In one episode, American Horror Story: Coven (“season 3”, in typical television vernacular) has established a keener focus than was seen in the whole stretch of last year’s Asylum. That’s an achievement in and of itself; Asylum, unlike the series’ premiere installment, Murder House, went all over the place and brought the kitchen sink back with it. Aliens, Nazis, the devil, killer Santa clause, evil children, an Ed Gein-alike, Anne Frank (yes, Anne Frank), and all the joys of a clergy-backed nuthouse gave Asylum the sensation of weightless indecision. On first impression, the witchcentric Coven won’t have that problem in the slightest, though there’s always room for clutter.
For now, we can all rest easy: everything of Coven‘s plot appears to have solid cohesion, with characters, places, and events that all wrap back around to each other pretty smoothly. You won’t be wondering, for example, what Kathy Bates’ character, historical serial killer and all around terrible person Delphine LaLaurie, has to do with with Zoe (Taissa Farmiga) and her all-too-literal petite mort, which serves as the event that kicks-off the entire episode in earnest. Oh, sure, we start off meeting Delphine and her magical torture dungeon (attic, really), but it’s the tragic teen sex that occurs afterward that actually moves us forward here.
This season is, as Frank Sinatra would croon, witchcraft; Zoe, it turns out, is a witch, something her mother informs her of too late following some ill-advised premarital whoopie that ends with a dead boyfriend. Mom appears to be well-versed in handling these sorts of situations from reading Harry Potter, and so she immediately has Zoe whisked away (by series regular Frances Conroy and a squad of albinos) to Nola, where she’s enrolled in a school for young ladies boasting magical powers – all the better for them to learn how to control their gifts.
But of course nothing’s so simple as that: the headmistress of Miss Robichaux’s Academy For Exceptional Young Ladies, Cordelia (Sarah Paulson, another AHS alum), happens to be engaged in a bit of a war with her mother, Fiona (Jessica Lange, maybe the show’s MVP for her work in season 2 alone), while each of the girls naturally lock horns over interpersonal drama as teenagers are so wont to do. There’s Madison Montgomery (Emma Roberts), spoiled celebrity mean girl; Queenie (Gabourey Sidibe), tough as nails foster care vet and human voodoo doll (the reveal of her talents may be one of the episode’s most effective moments); and Nan (Jamie Brewer, Adelaide from Murder House), a clairvoyant who gets brushed aside by her schoolmates despite being smarter than all of them put together. So says Fiona, anyhow, but she’s the supreme – the head honcho witch-in-chief – so I’ll take her word for it.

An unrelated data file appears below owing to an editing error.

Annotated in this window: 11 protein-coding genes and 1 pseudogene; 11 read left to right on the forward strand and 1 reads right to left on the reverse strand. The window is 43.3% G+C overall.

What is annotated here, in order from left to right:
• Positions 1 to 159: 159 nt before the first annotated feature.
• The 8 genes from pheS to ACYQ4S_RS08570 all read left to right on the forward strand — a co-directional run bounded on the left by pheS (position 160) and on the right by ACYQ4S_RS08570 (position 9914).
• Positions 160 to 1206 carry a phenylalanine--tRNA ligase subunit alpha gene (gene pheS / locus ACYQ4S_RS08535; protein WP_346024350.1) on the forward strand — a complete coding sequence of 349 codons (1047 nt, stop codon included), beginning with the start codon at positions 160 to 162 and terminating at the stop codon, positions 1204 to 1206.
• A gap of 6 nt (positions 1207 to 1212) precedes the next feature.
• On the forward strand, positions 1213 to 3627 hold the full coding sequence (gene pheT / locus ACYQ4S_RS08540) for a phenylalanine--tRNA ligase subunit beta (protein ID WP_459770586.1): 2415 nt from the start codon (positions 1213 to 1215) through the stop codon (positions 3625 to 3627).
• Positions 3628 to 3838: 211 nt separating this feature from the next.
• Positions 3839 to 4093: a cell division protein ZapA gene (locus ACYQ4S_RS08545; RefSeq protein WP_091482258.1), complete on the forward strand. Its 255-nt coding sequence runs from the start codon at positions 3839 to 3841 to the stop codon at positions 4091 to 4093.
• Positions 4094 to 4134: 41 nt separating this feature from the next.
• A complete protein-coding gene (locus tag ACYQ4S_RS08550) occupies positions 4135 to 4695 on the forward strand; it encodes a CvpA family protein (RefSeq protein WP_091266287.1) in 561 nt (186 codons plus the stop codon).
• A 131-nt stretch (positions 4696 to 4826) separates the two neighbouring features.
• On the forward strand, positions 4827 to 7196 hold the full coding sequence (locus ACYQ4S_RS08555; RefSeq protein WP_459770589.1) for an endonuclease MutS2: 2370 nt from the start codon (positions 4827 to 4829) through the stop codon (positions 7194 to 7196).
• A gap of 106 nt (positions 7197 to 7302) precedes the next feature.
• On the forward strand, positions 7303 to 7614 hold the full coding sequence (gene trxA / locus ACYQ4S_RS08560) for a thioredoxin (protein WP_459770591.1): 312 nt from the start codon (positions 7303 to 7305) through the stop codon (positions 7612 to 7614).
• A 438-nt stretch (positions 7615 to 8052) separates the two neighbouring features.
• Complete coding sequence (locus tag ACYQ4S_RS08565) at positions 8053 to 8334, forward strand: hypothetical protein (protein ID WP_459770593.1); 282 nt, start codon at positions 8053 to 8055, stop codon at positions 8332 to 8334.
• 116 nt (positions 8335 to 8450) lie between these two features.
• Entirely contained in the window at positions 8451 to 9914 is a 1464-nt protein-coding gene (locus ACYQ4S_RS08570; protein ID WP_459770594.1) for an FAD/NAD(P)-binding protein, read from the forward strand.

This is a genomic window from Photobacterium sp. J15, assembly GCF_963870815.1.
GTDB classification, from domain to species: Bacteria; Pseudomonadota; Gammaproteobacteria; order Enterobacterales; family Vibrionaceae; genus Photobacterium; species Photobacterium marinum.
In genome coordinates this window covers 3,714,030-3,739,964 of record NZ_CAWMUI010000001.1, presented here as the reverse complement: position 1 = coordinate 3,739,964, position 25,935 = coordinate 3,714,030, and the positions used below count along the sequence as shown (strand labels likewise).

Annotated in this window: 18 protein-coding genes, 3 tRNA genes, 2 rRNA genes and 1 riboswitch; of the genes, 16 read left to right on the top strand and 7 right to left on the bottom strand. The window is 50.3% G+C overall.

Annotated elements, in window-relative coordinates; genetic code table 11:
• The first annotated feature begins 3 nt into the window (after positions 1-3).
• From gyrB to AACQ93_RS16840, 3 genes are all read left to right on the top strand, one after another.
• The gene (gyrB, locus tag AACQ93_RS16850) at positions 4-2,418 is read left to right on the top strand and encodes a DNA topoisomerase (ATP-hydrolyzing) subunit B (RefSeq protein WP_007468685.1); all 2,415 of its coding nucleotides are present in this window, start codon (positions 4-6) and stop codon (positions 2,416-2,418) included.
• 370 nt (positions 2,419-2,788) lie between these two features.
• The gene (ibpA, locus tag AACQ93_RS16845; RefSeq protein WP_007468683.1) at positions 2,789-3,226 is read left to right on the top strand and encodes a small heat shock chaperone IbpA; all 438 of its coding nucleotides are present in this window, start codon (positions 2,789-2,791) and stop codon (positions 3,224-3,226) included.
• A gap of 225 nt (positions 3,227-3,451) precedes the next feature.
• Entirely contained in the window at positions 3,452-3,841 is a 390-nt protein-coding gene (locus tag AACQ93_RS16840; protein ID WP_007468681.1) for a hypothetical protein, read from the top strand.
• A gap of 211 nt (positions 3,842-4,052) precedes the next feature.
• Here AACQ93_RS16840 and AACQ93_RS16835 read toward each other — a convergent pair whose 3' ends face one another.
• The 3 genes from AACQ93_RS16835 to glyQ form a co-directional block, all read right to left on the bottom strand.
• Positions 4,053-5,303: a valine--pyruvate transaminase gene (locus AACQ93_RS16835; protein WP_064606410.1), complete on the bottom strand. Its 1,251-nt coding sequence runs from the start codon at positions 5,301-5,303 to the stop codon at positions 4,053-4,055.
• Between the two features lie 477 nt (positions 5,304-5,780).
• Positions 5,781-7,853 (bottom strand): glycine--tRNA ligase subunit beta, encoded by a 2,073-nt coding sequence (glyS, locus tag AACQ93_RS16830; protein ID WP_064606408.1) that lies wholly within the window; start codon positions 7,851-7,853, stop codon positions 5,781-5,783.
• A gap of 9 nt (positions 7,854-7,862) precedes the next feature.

Coven, taking a queue from Asylum in the setting department, drops us smack-dab in the middle of New Orleans, straddling timelines as we shuffle back and forth between the 1830s forward and present day. Unlike last year’s American Horror Story, though, Coven treats its backdrop almost as its own character; there’s a sense of flavor and locational mythology here. Asylum, that could have happened just about anywhere. Coven has an identity all its own right off the bat, and that gives it a punch that we haven’t seen in the show to date. There’s real-deal folklore at work here, between the voodoo references, the presence of LaLaurie, and the additional involvement of Marie Laveau (the great Angela Bassett), voodoo queen and a proof that hell truly hath no fury like a woman scorned.
That’s going to be Coven‘s central theme: don’t mess with these ladies. Women have played the hero throughout all of American Horror Story, for the most part, but Coven seems to be continuing with Asylum‘s fascination with female struggle. Don’t expect much out of the male characters, in other words, especially since one of the few cast here – nice guy Evan Peters – buys the farm before “Bitchcraft” even ends. (The sizzle reel tells us this won’t be permanent, but who knows how he’ll figure into the rest of the season?) Men might not even matter as major antagonists, outside of the frat boys who gang-rape Madison in one of the show’s more problematic and most shoddily written developments; expect Coven, then, to be all about hearing its women roar.
Things are already looking pretty spicy. No one’s holding back here, particularly director Alfonso Gomez-Rejon, here helming his sixth American Horror Story episode (he’ll be taking the reigns for at least one more); he goes all-out with Dutch angles and frenetic edits, and while it’s nice to see him taking risks and going all-in, here’s hoping the show exhibits a little more restraint from here on out. If not, though, we’ll still be in for a wild ride – Coven looks like it’s going to deliver.